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Alyssa is a doctoral student in neuroscience and union member at the University of Rhode Island. Follow them @yes_thattoo or check out their personal blog.




As graduate students, we tend to have “jobs” beyond our coursework. Maybe we teach. Maybe we work outside the university. Perhaps our research is considered paid work. For a lot of us, this takes the form of a graduate assistantship: we have teaching assistants, research assistants, and assistants whose responsibilities are mixed or primarily administrative. There might be a union, and it's getting more common to have one: graduate assistants at Yale, Loyola Chicago, and Columbia have all voted recently to unionize. As a student at the University of Rhode Island (URI), my union is URI Graduate Assistants United (URI GAU). Regardless of what any graduate assistant thinks of unionization, it's still there. The union already exists here. The question is, what you do once you're at a university that has one? I say, communicate.




First off, unions have information. Because the union is composed of other graduate students (and maybe an outside employee--our one employee was a former union member), they have other important graduate student knowledge. They're likely to be in the loop about university events, including those with free food. They might know about conferences that your department hasn't heard about, because there are graduate students from all departments in the union. If your work is interdisciplinary, an extra ear to the ground about conferences and seminars outside your department is super useful. They might know about sources of funding that can support you getting to these conferences, too. Mine is even a funding source! This information is outside the official job of the union – but they have it, and you may as well take advantage of their knowledge. You can also add to it, using your knowledge of what's going on in your own department.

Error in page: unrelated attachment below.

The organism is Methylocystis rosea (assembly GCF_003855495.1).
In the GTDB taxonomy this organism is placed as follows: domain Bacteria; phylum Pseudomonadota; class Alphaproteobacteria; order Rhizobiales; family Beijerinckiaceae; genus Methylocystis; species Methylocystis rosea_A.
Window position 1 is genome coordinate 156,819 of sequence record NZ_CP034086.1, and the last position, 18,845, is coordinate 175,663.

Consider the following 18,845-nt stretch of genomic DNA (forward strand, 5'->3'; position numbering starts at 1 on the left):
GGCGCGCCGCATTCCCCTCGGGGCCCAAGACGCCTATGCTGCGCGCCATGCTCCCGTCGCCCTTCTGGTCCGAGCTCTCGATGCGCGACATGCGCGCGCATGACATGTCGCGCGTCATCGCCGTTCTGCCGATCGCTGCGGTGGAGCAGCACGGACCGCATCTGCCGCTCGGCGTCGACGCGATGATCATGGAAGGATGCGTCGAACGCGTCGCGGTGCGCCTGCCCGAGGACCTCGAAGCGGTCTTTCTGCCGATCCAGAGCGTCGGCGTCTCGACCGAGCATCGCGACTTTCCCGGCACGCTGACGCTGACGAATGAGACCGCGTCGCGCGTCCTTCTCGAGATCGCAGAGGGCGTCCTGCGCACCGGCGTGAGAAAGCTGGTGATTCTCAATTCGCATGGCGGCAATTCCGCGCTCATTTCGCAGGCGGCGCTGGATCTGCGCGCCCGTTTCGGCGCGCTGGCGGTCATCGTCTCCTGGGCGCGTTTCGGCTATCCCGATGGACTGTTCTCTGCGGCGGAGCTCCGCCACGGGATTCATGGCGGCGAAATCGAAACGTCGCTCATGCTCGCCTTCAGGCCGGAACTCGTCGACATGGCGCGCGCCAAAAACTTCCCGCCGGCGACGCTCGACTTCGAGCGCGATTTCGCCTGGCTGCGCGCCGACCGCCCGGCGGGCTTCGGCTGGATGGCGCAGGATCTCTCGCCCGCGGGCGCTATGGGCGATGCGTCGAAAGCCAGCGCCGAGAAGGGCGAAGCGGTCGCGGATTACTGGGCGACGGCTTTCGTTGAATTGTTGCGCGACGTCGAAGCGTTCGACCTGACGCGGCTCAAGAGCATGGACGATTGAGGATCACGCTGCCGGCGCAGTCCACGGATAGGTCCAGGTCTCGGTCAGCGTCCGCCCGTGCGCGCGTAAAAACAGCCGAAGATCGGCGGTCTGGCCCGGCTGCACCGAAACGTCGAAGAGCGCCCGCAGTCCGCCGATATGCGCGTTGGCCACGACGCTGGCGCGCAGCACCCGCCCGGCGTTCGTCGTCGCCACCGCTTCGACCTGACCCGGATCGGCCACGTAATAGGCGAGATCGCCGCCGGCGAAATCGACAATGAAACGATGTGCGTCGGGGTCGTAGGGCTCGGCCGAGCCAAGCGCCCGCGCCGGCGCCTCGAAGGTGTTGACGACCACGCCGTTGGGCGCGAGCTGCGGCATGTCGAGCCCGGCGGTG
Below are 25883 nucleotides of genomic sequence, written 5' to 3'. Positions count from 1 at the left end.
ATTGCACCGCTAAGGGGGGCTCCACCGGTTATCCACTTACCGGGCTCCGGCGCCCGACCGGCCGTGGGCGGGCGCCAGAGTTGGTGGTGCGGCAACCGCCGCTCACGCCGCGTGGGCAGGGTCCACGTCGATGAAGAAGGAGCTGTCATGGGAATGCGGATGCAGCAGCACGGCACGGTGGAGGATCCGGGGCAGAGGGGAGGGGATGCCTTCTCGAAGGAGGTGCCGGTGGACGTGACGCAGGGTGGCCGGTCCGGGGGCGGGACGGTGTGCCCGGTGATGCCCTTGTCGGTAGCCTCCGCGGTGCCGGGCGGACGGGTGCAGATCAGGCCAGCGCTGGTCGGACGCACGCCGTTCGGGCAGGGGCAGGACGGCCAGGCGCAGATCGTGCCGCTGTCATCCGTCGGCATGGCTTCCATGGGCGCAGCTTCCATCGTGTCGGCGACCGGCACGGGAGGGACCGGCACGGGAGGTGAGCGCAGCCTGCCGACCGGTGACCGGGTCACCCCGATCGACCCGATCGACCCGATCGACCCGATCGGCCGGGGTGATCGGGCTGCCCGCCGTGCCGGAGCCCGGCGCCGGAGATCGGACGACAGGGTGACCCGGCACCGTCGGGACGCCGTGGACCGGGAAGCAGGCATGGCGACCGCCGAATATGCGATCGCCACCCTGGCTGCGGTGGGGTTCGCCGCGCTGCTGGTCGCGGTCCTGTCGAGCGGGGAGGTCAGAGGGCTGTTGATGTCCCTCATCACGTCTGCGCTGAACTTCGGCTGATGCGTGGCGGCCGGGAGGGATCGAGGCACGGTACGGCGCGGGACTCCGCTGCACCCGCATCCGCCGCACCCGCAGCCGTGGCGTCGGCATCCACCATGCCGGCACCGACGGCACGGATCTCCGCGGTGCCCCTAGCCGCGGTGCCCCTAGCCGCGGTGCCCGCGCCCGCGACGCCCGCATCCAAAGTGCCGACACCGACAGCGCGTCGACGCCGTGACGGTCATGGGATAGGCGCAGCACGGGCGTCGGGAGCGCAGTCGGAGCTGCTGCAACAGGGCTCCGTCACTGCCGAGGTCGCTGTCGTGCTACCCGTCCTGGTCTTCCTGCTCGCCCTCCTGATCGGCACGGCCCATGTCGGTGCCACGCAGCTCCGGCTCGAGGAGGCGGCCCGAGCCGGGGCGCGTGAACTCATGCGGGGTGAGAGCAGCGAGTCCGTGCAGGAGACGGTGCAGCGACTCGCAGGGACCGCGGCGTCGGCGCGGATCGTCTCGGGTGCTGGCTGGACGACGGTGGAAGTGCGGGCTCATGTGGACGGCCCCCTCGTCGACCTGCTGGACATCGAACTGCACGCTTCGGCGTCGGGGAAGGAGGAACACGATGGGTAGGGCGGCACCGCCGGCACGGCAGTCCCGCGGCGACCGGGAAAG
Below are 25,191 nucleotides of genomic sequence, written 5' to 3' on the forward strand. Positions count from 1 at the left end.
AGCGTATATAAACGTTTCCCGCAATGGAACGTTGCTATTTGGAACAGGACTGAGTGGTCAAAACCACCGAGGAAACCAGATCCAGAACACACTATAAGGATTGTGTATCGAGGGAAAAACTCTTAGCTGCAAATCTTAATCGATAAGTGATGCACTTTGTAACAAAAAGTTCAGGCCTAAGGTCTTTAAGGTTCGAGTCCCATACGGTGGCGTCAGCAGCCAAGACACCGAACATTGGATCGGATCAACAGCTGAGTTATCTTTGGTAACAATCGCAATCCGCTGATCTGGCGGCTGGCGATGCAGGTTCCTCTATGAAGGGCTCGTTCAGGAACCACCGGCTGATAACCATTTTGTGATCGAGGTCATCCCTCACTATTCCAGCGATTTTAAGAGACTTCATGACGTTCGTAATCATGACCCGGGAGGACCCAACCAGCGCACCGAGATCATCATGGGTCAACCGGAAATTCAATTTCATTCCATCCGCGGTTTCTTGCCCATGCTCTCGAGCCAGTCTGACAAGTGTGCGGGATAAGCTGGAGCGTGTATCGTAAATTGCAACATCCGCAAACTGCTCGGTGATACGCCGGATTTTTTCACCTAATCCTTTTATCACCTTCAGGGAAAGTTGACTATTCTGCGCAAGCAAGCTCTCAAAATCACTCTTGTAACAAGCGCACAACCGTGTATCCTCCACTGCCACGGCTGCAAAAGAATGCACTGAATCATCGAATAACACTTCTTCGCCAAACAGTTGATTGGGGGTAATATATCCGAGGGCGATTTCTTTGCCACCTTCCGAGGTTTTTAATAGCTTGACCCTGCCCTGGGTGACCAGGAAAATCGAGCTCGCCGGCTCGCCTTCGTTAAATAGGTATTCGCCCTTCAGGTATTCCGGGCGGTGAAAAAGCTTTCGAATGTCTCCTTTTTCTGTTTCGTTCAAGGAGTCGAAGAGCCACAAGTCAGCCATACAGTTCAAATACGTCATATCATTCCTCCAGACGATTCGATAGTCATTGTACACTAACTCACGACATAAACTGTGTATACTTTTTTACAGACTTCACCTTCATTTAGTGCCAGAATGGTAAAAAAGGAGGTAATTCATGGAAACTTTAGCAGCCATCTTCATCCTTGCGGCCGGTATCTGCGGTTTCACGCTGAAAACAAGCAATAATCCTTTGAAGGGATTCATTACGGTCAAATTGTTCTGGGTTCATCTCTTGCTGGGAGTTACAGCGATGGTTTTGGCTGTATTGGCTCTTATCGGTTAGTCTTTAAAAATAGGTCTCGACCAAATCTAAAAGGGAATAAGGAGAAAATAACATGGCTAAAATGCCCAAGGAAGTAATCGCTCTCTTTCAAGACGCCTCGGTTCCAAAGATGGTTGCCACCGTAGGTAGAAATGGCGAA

Then there's the information that is directly about the purpose of a union. That is, information about labor rights. Let's say you have a conflict in your department. The union should know any relevant procedures for handling this! Or suppose there's something in your contract that isn't clear … but it's important to you. This happened to me, as a disabled teaching assistant. As a student, I get accommodations through disability services. But as an assistant, do I go to disability services or to human resources? It wasn't specified. My department thought I went to disability services. Disability services thought I went to human resources. The union said the other people they knew about had gone to disability services. Disability services took care of my accommodations.


There's also collective bargaining. Regardless of whether your issues are the ones your union is making noise about, it's a good idea to know what they're pushing for! As you might expect, a pay raise is usually on the list. If the current health benefits are nonexistent or insufficient, those might be on the list too. Some unions provide updates on the bargaining process -- I know the URI GAU does. And if there is an issue you care about that your union isn't making noise about? They won't start if you don't tell them. If you do tell them, they might. When I started as a teaching assistant, I wasn't clear about where I went for accommodations because it wasn't specified. The bargaining team requested clarification, and they got it. There is a line in my contract that's there because I pointed out my issue, and my union made it their issue:


4.5 Disability Accommodations. The Administration and GAU shall adhere to Federal and State laws and regulations as they apply to treatment and accommodation of persons with disabilities. Requests for accommodations shall be submitted to the Office of Disabilities for Students.


That would not have happened had I assumed that since they weren't yet working on my issue, that meant they weren't willing to work on my issue. Instead, I talked to my union. Good things happened. What have you gotten from talking to your union?


[Image by Flickr user The U.S National Archives and used under Creative Commons license]

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